By Erin Delmore
“So you use the arrow keys and you shoot pepper spray to ward off the cat callers,” said Maria Vivanco of Elizabeth High School.
This video game is the brainchild of a group of high school juniors and seniors. They’re graduates of Girls Who Code — a nation-wide program that aims to close the gender gap in science and math-based careers. Check out this healthy eating app.
“One serving of string cheese is the same as your index finger,” said Joanne Mouynivong from Science Park High School.
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“It takes me about 25 minutes to walk from the station to campus, so I could write down that it takes me 25 minutes. And at the end of those 25 minutes it will ask me if I’ve reached my destination. If I have it will do nothing, and if I haven’t or if I just don’t respond then it will send out a notification to all my emergency contacts,” Catarina Dematos from Chatham High School said. Plus, “If you’re on a bad blind date that’s making you very uncomfortable, you can pretend like you’re getting a little phone call.”
In this program, girls learn coding, computing, web design, web development, robotics, animation, graphics and more. Plus, they learn how to present their ideas with confidence.
“I feel a lot better about myself and about what I can do. I feel like after this program, wow, I can do this, me and my team. We all built this, and all of us girls built all these things and it’s just, it’s amazing,” said Isha Pradhan from Hopewell Valley Central High School.
From sit-downs with CEOs to collaborations with classmates, the program builds up skill sets and breaks down stigmas
“I’d always assumed that coders were like those hackers who stayed up until 2 a.m. in the dark and I realized that you know it’s a community of friends who all are collaborating. It’s really exciting to feel like you have this network now graduating from Girls Who Code,” said Dorothy Quincy from Horace Mann School.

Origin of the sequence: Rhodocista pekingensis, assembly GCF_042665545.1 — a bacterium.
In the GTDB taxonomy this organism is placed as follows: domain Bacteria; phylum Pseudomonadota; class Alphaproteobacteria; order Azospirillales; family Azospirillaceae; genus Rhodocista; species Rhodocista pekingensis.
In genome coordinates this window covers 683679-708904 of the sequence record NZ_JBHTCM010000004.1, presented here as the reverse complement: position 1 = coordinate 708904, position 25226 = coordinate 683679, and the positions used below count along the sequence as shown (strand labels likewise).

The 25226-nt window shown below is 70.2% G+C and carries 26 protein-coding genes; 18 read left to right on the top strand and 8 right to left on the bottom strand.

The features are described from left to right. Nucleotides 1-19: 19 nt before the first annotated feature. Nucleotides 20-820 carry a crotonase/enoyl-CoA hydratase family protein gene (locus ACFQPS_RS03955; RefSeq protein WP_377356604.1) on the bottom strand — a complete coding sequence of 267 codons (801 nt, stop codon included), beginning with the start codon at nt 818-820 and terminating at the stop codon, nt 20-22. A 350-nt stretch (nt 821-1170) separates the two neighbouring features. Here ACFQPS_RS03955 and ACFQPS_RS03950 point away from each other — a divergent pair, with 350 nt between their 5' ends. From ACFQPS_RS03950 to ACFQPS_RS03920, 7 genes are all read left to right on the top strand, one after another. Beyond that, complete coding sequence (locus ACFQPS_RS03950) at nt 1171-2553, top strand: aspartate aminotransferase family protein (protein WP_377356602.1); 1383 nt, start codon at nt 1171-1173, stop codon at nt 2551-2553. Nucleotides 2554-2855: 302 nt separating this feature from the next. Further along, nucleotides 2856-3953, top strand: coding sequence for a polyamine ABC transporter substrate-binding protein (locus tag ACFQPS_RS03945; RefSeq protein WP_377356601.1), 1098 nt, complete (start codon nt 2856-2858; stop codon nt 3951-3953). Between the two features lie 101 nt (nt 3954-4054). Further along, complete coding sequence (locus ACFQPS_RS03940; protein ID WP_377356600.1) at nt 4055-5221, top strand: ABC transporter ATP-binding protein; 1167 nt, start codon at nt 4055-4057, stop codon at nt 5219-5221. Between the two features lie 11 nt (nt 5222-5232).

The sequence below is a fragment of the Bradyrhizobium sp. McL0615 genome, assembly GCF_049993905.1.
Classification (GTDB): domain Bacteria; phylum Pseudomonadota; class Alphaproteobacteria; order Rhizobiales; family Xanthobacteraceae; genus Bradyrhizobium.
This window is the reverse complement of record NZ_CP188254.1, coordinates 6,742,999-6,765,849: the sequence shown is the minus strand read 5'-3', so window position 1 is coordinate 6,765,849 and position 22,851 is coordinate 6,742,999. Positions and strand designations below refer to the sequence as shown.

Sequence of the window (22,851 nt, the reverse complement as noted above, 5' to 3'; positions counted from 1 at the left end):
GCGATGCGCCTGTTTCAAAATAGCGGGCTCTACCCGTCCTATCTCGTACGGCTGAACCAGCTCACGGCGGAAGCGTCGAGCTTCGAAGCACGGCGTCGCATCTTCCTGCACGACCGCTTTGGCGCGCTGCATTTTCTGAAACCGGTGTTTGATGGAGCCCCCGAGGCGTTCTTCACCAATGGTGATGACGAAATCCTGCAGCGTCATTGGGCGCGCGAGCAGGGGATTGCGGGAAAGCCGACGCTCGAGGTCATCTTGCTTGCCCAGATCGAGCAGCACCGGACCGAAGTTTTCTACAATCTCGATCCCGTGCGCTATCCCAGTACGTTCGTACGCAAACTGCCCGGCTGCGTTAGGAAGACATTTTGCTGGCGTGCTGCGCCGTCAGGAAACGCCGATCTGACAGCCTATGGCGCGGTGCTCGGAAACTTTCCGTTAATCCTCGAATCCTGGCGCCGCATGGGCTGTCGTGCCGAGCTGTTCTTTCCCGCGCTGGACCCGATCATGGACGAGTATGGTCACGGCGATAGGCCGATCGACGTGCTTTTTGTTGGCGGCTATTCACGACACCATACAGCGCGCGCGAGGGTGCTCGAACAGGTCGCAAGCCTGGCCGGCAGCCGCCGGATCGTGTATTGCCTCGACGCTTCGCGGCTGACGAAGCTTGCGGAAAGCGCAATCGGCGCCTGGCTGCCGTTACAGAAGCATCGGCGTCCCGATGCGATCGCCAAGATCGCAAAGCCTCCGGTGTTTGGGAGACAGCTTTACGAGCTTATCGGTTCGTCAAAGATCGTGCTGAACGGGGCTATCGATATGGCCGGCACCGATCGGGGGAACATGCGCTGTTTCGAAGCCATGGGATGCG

Senator Cory Booker congratulated Newark’s first graduates.
“We have a nation that is desperately in need of people in the STEM fields and women are so underrepresented, even though they’re about half of all the college graduates workers in America, they make up only about 28 percent of those going into the STEM subjects. Our nation can’t afford to be bereft of that genius, those contribution, that excellence. So programs like this that show women viable pathways to contributions that are extraordinary and are so important,” he said.
Plus, they’re using their gender as an asset.
“They are developing solutions, they are developing products, that men just don’t think about. And so there’s a real opportunity for companies to hire these young ladies and have them on product teams to develop solutions that will put a company in a competitive position to dominate and build products that aren’t on the market today,” said Solomon Steplight, CFO/COO of Girls Who Code.
Around 3,000 girls graduated from the program in its first three years and now it’s booming. Program administrators say they expect almost 10,000 graduates this year alone.